BDO International Business Compass

International Location Index for the Medium-Sized Companies

Column 3: Socio-Cultural Conditions

The socio-cultural conditions portray the cultural and social situation of a particular country. Population growth is an indicator for the growth dynamics of the population between 2005 and 2010. The annual growth rate is calculated from the nth root of the total growth rate, whereby "n" represents the number of years over the course of the period in question. Faster population growth means that there are more potential workers and consumers. The unemployment rate shows the proportion of job seekers in relation to the total workforce and is an indicator of the situation on the labour market. A low unemployment rate indicates a stable job market. Per capita consumer spending measures the average consumer spending of private households per person. It is an indicator of the income situation of private households. Consumer spending of private households is equivalent to the market value of all goods and services bought by households, including durable goods such as washing machines or cars. High consumer spending means that the potential purchasing power of private individuals is also higher. Health measures the state of health of the population. This indicator calculates the life expectancy at birth as an index with a minimum value of 20 years and the observed maximum value between 1980 and 2010.[1] A higher measure indicates a higher level of health of the population in question. Education is an index taken from the average school periods of adults and the expected school periods of children.[2] It measures the level of education of the population. A higher measure indicates a higher average level of schooling and education. Labour freedom portrays the legal and regulatory labour market conditions of a particular country and is a measure of job market restrictions.[3] Greater freedom in the labour market means that it is easier to hire and, if necessary, fire workers.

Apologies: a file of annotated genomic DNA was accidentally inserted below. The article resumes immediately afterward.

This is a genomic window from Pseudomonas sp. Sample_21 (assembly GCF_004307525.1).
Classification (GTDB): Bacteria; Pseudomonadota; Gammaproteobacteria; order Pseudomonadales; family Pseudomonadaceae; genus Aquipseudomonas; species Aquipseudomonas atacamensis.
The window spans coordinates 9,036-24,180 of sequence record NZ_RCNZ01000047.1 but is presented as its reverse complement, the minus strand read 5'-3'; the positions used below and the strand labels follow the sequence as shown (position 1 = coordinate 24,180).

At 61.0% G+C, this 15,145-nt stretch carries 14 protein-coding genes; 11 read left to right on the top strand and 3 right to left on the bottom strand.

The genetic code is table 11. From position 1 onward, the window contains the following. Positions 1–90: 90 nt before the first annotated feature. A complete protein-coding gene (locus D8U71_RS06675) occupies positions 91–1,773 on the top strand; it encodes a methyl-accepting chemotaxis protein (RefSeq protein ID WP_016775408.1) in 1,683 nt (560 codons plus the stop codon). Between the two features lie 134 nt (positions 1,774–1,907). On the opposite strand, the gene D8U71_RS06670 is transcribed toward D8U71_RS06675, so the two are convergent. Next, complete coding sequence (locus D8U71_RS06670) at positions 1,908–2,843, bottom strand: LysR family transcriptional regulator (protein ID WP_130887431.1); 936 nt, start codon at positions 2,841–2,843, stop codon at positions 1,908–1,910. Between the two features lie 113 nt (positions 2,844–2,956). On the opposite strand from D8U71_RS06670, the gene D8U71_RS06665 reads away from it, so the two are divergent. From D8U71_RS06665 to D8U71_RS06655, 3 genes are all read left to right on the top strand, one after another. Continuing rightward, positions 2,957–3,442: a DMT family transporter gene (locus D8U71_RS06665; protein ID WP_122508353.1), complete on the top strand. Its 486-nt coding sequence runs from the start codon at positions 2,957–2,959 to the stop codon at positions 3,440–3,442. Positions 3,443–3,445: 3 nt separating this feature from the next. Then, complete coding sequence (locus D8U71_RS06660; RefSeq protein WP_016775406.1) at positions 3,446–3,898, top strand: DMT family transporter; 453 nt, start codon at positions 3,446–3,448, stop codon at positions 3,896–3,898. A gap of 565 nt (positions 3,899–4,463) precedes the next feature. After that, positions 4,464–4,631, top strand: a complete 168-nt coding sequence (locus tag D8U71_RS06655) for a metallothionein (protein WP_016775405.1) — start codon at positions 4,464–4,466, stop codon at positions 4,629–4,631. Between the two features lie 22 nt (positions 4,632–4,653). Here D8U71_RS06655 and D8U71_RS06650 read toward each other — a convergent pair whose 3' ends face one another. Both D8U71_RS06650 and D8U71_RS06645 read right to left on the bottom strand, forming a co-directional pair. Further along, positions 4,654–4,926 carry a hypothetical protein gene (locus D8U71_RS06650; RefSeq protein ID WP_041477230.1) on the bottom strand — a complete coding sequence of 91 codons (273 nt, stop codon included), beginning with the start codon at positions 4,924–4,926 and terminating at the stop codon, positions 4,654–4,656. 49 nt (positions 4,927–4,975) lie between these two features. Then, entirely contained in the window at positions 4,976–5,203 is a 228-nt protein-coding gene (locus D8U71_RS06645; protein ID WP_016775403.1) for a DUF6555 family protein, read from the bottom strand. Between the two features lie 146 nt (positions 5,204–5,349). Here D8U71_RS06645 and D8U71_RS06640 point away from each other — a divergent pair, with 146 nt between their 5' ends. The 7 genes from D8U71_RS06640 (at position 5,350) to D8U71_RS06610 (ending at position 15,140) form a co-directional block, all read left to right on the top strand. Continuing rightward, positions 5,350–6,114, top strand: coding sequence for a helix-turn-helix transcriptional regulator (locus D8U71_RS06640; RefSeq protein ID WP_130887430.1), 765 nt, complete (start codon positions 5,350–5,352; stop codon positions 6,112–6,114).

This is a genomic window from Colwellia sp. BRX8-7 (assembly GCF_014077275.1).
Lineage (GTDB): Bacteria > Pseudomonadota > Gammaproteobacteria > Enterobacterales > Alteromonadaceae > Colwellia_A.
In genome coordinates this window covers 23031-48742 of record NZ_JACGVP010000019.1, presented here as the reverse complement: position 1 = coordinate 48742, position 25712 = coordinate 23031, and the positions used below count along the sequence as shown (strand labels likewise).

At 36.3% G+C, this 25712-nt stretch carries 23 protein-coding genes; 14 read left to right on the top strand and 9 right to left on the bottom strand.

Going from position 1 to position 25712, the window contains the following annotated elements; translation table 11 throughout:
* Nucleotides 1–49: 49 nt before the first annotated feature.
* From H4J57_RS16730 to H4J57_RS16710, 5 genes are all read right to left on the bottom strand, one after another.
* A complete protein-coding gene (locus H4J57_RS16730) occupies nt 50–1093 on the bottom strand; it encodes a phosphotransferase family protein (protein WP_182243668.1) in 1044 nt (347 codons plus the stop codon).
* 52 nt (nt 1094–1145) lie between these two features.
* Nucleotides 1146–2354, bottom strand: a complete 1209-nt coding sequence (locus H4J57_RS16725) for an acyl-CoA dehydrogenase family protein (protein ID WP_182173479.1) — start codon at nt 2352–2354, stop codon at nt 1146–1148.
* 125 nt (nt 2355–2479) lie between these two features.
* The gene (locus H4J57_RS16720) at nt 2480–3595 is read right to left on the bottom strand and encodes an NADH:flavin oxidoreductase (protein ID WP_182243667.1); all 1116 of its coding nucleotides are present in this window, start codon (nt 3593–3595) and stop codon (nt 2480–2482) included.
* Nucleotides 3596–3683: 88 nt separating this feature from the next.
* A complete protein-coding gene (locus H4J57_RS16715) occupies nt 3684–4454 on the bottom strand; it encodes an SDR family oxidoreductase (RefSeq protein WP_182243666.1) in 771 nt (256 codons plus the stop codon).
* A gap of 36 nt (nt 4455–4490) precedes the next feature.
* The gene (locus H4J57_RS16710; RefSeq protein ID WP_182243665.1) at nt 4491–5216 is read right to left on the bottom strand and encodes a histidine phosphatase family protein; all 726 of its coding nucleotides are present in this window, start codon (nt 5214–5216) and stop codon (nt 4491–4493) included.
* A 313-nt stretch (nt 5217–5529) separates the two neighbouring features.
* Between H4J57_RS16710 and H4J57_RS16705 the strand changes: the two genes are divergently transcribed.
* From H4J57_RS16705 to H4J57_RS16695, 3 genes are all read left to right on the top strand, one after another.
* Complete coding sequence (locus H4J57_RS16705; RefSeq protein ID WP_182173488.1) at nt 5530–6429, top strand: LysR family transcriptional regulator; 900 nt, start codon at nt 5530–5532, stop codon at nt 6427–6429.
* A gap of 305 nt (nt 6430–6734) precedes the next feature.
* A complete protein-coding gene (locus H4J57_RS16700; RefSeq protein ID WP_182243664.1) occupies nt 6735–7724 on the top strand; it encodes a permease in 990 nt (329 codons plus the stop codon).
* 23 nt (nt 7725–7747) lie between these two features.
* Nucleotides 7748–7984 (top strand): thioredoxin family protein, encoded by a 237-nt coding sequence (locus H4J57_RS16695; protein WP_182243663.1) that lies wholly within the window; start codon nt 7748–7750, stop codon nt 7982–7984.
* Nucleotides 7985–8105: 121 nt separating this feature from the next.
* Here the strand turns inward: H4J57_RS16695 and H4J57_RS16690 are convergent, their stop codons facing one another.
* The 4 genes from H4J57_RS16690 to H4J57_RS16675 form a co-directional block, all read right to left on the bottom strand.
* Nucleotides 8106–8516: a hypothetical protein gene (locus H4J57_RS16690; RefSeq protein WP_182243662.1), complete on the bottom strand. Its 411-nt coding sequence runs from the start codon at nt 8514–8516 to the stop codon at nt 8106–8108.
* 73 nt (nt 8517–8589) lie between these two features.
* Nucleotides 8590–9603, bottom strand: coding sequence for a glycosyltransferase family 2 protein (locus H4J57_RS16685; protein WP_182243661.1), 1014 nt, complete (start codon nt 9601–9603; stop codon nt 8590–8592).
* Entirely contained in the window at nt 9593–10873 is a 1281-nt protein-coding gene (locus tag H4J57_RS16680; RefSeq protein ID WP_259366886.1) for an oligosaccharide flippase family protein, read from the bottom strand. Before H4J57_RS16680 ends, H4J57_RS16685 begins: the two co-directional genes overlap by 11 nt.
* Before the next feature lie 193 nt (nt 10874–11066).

1 Cf. Klugman et al. (2011), 15.

2 Vgl. Klugman et al. (2011), 15. Klugman et al. (2011), 15. The evidence on hand leads to the conclusion that the long-term minimum of all societies is about twenty years (cf. Riley (2001), 33).

3 Cf. Miller et al. (2012), 459-460.